Cybersecurity news, breach announcements, emerging threats, and new vulnerability warnings come from hundreds of sources every day. For the modern provider and small business, it’s good there are so many sources spreading the word, but it can be tough to filter through the sheer volume of notifications to stay informed on issues that matter to you.
Here are a few insights on how to follow cybersecurity threat alerts, which ones to look for and share with customers, and what to do with those that are relevant.
The more informed you are, the better position you are in to protect – and inform – your customers. Here are a few reasons to keep tabs on the Small Business threat landscape:
Watch for technology- and market-specific threats that require action.
Find timely and relevant material to start a customer conversation about added security steps.
Familiarize yourself with security-focused companies and get ideas on cybersecurity questions to ask new potential vendors.
Additionally, when your customers receive threat alerts regularly, it helps keep cybersecurity fresh in their mind and encourages them to reach out to you with their questions.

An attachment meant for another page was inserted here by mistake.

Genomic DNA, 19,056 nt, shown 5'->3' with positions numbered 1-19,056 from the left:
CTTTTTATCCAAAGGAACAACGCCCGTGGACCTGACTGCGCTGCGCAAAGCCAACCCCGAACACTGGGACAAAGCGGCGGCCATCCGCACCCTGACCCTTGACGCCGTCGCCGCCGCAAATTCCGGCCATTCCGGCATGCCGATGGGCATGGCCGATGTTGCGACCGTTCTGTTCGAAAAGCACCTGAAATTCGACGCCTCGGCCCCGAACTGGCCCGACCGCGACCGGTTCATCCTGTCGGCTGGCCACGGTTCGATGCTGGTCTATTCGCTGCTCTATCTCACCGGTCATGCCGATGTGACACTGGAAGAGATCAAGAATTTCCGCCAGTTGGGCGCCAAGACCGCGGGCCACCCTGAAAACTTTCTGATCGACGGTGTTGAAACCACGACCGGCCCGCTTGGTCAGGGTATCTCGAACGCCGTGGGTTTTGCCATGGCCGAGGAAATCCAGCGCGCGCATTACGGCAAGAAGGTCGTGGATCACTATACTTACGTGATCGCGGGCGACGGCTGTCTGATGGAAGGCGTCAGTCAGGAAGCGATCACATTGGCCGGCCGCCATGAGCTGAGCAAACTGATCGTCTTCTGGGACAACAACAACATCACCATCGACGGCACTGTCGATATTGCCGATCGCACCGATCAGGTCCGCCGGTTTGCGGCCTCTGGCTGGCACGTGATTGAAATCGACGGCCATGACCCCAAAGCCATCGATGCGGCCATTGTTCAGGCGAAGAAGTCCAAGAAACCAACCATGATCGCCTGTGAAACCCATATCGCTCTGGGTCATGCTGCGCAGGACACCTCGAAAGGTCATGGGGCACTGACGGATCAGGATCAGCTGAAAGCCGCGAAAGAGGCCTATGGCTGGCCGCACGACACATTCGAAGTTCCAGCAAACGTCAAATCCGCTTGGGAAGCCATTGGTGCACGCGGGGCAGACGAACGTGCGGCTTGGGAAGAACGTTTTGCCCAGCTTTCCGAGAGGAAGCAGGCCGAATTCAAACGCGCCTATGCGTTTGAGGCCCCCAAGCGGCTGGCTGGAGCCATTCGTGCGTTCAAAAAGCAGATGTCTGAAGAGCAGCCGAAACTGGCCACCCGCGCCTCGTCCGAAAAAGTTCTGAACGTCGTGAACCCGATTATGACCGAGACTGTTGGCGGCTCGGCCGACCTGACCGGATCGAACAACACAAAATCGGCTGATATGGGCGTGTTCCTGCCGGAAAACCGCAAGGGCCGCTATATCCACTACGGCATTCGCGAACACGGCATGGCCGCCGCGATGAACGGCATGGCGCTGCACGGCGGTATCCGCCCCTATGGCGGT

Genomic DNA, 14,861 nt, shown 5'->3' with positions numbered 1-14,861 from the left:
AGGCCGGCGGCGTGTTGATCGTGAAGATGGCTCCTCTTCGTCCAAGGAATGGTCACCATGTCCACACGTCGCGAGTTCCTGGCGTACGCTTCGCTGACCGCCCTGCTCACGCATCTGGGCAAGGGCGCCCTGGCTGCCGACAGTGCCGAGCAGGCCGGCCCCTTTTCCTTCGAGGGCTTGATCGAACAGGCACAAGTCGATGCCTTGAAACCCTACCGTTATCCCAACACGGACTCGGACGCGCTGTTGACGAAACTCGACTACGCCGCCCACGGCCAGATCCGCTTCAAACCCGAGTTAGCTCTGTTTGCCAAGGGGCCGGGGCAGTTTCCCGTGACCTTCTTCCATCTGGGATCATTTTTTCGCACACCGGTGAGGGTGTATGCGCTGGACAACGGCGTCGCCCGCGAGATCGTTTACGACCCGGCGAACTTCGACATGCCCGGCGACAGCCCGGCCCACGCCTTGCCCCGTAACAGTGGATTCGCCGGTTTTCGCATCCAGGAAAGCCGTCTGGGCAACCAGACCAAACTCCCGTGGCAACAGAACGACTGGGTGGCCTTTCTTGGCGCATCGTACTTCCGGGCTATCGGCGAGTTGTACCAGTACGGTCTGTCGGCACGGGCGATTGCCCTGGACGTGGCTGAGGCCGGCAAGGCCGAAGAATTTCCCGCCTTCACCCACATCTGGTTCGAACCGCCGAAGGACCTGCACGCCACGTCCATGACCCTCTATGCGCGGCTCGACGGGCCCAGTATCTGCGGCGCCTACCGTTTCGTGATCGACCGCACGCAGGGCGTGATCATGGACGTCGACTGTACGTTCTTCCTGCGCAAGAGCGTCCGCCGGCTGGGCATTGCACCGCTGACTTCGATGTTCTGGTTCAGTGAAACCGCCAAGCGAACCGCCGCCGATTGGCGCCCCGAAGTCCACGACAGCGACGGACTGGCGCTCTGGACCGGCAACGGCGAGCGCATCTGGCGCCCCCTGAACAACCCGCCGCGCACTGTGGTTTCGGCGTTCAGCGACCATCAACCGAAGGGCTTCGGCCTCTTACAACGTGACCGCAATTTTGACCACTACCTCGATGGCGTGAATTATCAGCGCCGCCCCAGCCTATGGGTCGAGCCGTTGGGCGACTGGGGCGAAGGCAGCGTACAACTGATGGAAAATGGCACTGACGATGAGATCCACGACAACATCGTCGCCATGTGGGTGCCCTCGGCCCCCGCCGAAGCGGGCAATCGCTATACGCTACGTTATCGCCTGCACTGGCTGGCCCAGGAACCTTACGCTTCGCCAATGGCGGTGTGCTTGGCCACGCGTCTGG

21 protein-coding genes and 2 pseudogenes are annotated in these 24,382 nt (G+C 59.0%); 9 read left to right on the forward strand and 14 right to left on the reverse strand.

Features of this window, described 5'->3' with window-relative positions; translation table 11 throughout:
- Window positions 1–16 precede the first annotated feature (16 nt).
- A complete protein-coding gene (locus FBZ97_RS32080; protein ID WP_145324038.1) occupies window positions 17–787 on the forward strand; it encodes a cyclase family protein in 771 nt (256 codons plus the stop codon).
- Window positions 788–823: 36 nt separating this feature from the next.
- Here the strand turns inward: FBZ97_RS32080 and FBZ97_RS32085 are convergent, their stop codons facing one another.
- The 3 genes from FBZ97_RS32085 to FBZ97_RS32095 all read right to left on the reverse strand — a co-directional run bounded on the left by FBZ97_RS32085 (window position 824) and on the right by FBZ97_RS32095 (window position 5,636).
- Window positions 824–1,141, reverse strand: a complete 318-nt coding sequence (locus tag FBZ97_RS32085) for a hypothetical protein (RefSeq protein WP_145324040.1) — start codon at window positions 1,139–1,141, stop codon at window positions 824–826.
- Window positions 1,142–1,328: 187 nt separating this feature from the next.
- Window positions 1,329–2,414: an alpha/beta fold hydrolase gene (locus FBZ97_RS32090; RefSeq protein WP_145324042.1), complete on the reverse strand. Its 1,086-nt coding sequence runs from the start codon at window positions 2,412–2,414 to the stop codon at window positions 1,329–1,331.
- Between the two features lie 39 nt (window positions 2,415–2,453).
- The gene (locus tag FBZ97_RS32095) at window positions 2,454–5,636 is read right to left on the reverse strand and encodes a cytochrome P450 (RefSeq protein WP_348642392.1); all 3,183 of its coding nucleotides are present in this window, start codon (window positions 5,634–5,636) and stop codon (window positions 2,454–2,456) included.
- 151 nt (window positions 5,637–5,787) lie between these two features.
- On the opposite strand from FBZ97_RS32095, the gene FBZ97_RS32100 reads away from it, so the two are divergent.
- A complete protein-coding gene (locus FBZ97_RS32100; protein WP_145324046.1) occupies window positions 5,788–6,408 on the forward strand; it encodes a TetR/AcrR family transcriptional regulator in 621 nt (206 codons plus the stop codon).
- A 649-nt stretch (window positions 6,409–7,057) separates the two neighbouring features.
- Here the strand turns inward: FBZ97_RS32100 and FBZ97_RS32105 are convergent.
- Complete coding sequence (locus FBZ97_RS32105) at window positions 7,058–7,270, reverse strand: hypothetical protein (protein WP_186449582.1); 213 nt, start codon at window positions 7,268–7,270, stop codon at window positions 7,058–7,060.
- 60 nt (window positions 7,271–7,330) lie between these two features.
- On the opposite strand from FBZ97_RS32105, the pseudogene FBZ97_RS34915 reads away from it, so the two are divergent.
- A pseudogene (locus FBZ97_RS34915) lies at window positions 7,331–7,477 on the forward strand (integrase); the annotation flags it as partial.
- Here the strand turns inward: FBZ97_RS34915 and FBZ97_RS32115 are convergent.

To find your alerts, seek out reliable, reputable, non-biased sources that are known in the tech world. You wouldn't expect Vogue to share cybersecurity news just like you wouldn't expect Brian Krebs to write on fashion. To help stay up-to-date, consider signing up for newsletters from sources you trust or using a service that curates alerts for you.
What Threats Should Your Customers Know About?
There’s more to threat alerts than patch notifications. Discovered vulnerabilities, new attack vectors, trending phishing attacks, and more are all important and relevant to you and your customers.
Filtering out irrelevant stories helps keep customers engaged, so be sure you’re sharing properly:
Send stories that affect Small Business, not those tailored to enterprises.
When possible, find sources that use natural language, avoiding confusing tech talk.
Circulate news with the most relevant employees at your customers’ organizations.
What about breaches (i.e. State Farm and Capital One) that affect individuals, not businesses? They may have more of an impact on your customers than you think. You never know where employees use their work email, and compromised credentials or other information could be the opening a cyberattacker needs.
It’s important to be aware, and it’s just as critical to act. As a provider, your first step is to inform your customers. Additional steps will vary, but in general, encourage or help your customers to do the following when they receive an alert directly affecting them:
Change passwords on compromised accounts (and all others using the same password). Remember to use a strong, unique passphrase for each service in the future.
Immediately patch vulnerable software and turn on automatic updates.
Maintain heightened awareness of phishing, social engineering, and other scams involving breached companies or popular themes.
When it comes to cybersecurity threats and alerts, you can’t expect to know everything, but make sure you’re in the know for what counts—you and your customers will be better off for it.
Your Friends @ Defendify